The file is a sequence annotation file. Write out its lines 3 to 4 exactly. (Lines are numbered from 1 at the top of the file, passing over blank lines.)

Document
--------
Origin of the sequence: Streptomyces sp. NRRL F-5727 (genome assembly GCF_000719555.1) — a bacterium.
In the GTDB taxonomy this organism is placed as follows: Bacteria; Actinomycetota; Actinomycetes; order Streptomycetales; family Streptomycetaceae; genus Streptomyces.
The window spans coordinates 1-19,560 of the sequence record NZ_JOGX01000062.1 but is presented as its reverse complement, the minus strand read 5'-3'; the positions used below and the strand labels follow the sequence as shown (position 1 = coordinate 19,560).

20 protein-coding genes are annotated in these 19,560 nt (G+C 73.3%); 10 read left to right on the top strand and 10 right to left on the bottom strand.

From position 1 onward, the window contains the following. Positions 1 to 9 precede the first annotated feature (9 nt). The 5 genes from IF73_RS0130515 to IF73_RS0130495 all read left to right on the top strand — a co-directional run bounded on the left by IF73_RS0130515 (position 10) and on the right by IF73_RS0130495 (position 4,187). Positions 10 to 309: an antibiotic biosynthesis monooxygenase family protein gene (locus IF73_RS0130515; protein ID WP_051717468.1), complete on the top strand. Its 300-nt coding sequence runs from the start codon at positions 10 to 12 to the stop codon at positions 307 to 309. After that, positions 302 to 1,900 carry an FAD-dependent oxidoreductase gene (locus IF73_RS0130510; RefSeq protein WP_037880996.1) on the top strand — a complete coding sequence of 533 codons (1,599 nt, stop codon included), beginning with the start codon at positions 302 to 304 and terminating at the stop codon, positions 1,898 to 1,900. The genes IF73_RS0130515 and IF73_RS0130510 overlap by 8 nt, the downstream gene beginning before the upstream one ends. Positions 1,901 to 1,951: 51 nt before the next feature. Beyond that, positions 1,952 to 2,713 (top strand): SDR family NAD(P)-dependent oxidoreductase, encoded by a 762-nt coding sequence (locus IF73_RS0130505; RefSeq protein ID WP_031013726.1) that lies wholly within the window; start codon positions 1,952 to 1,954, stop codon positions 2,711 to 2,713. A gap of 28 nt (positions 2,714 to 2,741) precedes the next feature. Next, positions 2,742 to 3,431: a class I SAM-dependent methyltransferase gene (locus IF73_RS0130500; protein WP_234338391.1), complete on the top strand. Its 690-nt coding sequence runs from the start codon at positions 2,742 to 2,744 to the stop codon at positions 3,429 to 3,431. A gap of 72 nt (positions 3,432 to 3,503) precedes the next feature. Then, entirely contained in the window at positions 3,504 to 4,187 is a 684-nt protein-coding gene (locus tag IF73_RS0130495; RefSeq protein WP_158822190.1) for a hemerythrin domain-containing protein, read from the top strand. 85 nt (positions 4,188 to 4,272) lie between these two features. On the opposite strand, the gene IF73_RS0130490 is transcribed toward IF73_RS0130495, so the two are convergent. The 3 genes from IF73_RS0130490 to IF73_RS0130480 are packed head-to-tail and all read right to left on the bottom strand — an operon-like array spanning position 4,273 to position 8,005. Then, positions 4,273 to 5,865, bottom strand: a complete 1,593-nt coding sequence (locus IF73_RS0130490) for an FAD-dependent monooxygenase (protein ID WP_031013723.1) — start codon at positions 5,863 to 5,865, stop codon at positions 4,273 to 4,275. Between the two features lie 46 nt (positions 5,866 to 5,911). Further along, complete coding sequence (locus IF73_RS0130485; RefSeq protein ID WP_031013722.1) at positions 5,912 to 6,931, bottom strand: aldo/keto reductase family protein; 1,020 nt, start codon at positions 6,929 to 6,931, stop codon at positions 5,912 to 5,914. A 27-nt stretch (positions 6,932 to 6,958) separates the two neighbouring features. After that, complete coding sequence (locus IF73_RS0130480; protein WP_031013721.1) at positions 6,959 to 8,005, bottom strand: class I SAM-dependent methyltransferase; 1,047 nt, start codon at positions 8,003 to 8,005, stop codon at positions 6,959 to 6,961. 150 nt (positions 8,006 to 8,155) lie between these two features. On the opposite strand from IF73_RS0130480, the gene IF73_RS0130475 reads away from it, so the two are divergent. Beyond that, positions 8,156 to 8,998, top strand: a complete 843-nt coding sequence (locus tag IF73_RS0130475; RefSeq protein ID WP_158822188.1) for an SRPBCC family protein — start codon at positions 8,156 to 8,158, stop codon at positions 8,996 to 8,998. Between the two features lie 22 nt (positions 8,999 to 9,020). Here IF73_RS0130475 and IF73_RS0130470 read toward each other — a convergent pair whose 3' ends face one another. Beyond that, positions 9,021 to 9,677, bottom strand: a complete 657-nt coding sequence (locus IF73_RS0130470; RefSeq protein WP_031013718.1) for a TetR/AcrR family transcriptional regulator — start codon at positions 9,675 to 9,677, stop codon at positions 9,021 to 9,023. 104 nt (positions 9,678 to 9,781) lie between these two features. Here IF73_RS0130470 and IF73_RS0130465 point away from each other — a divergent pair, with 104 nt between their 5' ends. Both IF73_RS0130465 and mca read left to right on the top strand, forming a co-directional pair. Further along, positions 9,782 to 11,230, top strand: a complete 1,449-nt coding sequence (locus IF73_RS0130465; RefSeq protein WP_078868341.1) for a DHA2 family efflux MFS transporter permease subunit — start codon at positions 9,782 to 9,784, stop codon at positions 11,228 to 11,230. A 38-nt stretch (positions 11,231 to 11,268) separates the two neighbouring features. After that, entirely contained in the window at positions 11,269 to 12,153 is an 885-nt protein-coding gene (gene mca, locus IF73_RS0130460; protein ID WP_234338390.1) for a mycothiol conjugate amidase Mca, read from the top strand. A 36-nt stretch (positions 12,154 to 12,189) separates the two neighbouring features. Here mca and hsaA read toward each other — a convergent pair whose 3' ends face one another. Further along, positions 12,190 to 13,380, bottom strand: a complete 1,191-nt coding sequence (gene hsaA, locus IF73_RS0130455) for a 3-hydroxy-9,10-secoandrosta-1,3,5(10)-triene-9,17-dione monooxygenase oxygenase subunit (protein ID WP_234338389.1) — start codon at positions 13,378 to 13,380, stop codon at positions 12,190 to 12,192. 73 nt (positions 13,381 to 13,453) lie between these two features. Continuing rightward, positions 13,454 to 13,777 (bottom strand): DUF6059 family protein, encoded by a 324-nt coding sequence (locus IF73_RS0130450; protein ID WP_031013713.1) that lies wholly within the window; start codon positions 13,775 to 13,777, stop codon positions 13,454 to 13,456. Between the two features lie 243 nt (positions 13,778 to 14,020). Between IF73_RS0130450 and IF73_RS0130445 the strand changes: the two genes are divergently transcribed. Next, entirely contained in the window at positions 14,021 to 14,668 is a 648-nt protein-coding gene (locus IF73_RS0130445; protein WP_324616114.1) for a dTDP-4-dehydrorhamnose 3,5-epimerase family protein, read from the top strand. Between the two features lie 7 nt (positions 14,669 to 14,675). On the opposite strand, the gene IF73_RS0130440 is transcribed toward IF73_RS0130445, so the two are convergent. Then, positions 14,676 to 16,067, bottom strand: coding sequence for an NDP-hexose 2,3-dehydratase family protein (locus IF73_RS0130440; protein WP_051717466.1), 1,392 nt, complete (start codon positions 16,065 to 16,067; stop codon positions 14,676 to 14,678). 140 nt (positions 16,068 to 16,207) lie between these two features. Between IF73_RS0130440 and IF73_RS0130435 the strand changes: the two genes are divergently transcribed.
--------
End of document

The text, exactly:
The window spans coordinates 1-19,560 of the sequence record NZ_JOGX01000062.1 but is presented as its reverse complement, the minus strand read 5'-3'; the positions used below and the strand labels follow the sequence as shown (position 1 = coordinate 19,560).

20 protein-coding genes are annotated in these 19,560 nt (G+C 73.3%); 10 read left to right on the top strand and 10 right to left on the bottom strand.